Journal article

Improving Animal Welfare in Wildlife Shooting: The Importance of Projectile Energy

Jordan O Hampton, Peter J Adams, David M Forsyth, Brendan D Cowled, Ivor G Stuart, Tim H Hyndman, Teresa Collins



In wildlife shooting programs, the energy profile of the projectile or bullet (i.e., kinetic energy transferred to the animal), as distinct from caliber (projectile diameter), is an important factor for animal welfare. We examined the role of projectile energy in determining animal welfare outcomes for a typical European rabbit (Oryctolagus cuniculus) sharpshooting program. We compared 2 projectiles of different energy profiles: low-energy 40-grain.22 long rifle rimfire (.22LR; 198 J) bullets and high-energy 40-grain.222 Remington® centerfire (.222R; 1,433 J) bullets, fired under similar conditions on 3 nights in September 2014, on a livestock grazing property near Broken Hill, New South Wal..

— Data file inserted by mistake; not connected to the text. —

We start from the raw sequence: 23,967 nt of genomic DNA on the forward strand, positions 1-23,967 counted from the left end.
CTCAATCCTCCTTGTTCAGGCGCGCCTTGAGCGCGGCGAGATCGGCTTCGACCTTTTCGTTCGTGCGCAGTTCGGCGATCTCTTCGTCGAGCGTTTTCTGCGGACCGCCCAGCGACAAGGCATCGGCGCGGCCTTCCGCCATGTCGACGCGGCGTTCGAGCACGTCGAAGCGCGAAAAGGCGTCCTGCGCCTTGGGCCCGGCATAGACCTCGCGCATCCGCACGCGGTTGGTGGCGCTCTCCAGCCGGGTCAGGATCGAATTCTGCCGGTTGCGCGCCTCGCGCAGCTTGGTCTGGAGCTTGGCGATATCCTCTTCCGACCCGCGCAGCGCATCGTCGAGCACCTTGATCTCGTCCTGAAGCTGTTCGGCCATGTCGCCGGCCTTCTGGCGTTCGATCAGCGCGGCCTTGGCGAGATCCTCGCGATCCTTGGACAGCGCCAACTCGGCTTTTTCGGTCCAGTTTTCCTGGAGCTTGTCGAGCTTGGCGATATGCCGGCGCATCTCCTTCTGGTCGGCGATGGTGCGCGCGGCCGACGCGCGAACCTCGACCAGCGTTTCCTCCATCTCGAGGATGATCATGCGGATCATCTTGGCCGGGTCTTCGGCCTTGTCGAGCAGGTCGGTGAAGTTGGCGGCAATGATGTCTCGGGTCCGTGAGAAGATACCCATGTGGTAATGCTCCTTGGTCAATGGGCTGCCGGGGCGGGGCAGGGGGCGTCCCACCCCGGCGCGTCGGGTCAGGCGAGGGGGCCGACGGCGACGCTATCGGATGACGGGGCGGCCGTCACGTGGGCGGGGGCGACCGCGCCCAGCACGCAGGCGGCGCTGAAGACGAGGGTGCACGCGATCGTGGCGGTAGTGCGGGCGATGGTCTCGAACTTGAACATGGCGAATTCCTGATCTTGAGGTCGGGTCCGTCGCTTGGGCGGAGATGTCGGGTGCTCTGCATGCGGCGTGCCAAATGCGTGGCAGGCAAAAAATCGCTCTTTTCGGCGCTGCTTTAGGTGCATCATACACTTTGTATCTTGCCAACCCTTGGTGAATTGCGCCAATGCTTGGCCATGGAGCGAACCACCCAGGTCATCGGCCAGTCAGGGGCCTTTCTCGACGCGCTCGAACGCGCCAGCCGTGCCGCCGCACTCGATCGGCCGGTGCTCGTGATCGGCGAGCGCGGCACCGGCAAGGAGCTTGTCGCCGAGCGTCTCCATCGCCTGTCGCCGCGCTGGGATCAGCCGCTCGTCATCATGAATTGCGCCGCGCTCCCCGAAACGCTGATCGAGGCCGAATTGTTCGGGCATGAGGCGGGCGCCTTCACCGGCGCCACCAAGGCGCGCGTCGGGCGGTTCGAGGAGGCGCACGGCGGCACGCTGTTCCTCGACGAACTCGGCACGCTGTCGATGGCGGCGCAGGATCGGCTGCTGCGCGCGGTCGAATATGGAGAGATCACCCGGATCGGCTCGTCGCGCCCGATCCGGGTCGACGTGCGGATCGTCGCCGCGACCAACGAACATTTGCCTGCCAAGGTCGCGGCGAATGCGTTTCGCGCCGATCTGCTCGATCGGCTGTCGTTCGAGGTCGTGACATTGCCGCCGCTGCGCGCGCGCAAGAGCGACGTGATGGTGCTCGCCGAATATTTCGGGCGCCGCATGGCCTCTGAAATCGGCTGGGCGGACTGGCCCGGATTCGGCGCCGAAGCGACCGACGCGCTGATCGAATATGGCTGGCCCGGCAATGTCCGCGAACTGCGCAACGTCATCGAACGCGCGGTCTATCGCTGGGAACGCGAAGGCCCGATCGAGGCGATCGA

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Funding Acknowledgements

This project was funded by the Robert Hammond Foundation and Murdoch University. We thank the landholder and rabbit shooting team for their cooperation, and the comments of 2 anonymous reviewers and the Associate Editor for improving the manuscript.